We don’t really experience reality all the time. Often, we experience and live a reality which is based largely on our perceptions and personal mental filters. Knowing the difference between your perceptions and reality can help you win, not whine through these hard times.
On a flight back from Portland, Oregon, last week, I read the Wall Street Journal for the day, cover to cover. I noticed the journalistic language in all the articles I found. Out of perhaps 30 big and small headlines, 16 headlines which were doom-saying and negative. These used words like “sink”,”loss”,”meltdown”,”cuts”. Let’s get some perspective here. Can a 3.1% daily dip in a country’s stock exchange be accurately described as a market which is ‘plummeting’?
Singapore’s biggest broadsheet, The Straits Times reported that retail sales fell a seasonally adjusted 1% between August and September. Year on year, retail sales in September rose 7.2 per cent. Excluding motor vehicles, retail sales rose 8.4 per cent from a year, according to the Department of Statistics. And they say we are in ‘ recession’? This spirit of catastrophisation also fuels panic, impulsive, fear-led decisions, and makes entire populations start behaving in ways that help the economy deteriorate further. Sure, some people who have been making some bad decisions earlier will have to face a major shift in their present and future spending habits. But for the rest of us, not scrabbling for our next meal, should we be catastrophising?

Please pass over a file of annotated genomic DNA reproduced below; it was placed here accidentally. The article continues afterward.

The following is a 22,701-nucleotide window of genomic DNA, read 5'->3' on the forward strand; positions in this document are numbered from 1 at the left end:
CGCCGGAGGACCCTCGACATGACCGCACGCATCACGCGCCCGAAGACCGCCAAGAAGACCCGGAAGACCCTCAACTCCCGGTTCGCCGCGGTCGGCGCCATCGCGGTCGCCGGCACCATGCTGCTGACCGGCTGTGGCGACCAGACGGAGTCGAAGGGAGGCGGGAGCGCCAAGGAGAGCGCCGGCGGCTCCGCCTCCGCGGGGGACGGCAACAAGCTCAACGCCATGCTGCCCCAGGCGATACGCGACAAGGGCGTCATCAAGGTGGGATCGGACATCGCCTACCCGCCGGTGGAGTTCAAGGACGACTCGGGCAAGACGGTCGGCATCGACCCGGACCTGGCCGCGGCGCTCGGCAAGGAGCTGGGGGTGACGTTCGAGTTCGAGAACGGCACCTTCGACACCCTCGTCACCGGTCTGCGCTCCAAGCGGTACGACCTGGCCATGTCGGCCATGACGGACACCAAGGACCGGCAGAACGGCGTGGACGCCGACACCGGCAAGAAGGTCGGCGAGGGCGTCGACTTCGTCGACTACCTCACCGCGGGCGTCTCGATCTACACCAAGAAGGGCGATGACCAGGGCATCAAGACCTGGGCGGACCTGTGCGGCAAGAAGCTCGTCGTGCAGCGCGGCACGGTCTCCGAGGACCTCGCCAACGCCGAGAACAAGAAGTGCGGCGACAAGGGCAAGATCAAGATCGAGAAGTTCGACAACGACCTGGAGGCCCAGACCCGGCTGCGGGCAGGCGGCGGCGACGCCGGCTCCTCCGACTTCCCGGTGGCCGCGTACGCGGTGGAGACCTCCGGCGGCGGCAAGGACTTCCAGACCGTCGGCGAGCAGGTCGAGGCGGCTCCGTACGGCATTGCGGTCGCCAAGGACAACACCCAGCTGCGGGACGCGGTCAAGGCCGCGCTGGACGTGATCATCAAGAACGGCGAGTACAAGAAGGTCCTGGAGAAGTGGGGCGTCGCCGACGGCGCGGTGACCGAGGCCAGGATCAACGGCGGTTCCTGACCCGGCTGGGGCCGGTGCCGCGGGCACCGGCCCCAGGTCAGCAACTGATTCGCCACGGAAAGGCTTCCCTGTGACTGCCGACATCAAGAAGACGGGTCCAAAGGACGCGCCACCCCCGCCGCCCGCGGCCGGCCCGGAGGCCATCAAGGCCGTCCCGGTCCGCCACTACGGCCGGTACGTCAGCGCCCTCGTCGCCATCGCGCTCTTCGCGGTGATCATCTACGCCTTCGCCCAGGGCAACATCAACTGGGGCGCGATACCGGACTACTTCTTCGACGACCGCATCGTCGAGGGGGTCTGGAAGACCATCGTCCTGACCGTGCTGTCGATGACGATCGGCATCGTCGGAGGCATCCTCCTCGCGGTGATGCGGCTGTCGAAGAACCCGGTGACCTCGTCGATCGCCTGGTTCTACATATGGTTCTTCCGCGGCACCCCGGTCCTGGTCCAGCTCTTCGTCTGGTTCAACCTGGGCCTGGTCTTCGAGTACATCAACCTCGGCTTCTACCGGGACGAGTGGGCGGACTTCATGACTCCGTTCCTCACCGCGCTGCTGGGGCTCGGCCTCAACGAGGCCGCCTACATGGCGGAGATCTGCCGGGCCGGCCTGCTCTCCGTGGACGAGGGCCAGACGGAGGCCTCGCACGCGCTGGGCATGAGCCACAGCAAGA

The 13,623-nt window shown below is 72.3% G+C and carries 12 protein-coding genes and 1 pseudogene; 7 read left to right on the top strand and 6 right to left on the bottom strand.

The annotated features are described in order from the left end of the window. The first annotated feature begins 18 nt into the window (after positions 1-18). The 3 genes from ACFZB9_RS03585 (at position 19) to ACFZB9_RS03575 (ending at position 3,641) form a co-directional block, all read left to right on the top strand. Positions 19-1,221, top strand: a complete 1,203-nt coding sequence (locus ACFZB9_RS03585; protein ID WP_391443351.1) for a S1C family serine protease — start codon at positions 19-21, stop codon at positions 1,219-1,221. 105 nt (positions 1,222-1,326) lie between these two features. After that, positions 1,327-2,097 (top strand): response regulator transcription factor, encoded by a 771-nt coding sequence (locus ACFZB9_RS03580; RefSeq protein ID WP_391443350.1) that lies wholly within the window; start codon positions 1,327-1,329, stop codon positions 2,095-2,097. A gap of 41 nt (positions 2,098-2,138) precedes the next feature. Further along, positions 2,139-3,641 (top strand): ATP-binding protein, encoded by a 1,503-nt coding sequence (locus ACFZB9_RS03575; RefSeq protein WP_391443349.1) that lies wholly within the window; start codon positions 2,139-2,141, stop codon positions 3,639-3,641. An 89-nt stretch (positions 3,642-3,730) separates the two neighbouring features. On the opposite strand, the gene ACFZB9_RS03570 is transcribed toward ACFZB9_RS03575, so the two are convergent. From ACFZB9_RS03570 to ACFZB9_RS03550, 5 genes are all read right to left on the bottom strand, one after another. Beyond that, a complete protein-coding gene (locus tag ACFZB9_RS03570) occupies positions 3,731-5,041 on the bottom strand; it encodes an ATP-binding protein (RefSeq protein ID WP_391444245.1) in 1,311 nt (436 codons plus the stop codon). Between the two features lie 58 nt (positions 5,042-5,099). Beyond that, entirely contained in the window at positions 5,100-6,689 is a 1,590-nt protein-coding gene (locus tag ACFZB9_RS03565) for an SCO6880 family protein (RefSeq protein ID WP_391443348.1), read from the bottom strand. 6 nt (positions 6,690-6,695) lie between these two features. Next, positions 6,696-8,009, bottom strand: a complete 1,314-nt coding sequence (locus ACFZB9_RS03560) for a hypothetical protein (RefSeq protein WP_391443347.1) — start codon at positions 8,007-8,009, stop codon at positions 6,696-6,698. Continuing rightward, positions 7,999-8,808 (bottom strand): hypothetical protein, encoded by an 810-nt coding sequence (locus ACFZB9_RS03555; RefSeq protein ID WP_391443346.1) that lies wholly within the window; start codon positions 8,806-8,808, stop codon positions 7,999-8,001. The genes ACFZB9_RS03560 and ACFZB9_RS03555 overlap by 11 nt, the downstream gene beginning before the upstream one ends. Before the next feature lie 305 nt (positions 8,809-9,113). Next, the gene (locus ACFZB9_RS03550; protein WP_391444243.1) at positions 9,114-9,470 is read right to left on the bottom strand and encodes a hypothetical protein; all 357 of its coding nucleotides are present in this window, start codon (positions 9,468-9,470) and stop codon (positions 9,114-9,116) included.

So, from moving from whining to winning, here are some skills you need to exercise:
1) Get some Perspective – moving farther from your subject matter helps you get a better, much better informed view. This is still your ‘ universe’ in which you are operating, but boy ,do you get more information to shape your decisions
2) Look beyond the language around you and create a reality you can live with – meaning, just because other folks are catastrophising doesn’t mean you should
3) Ask “what’s the worst that could happen”? – Surprisingly, much of the time, even the worse isn’t too bad. What tends to happen instead, is that people leap on the worst case scenario first, and start extrapolating that scenario’s impact on their whole life. Stop that.
4) Get a life – people who have invested in building a network of friends, business contacts, family, hobbies, found spirituality, and a solid foundation for their ego – fare much better in harder times. This matrix of support aidsÂ anyone by providing great resilience tools from the outside and the inside. If your job title was really the only thing you lived for, you are in trouble if you get retrenched.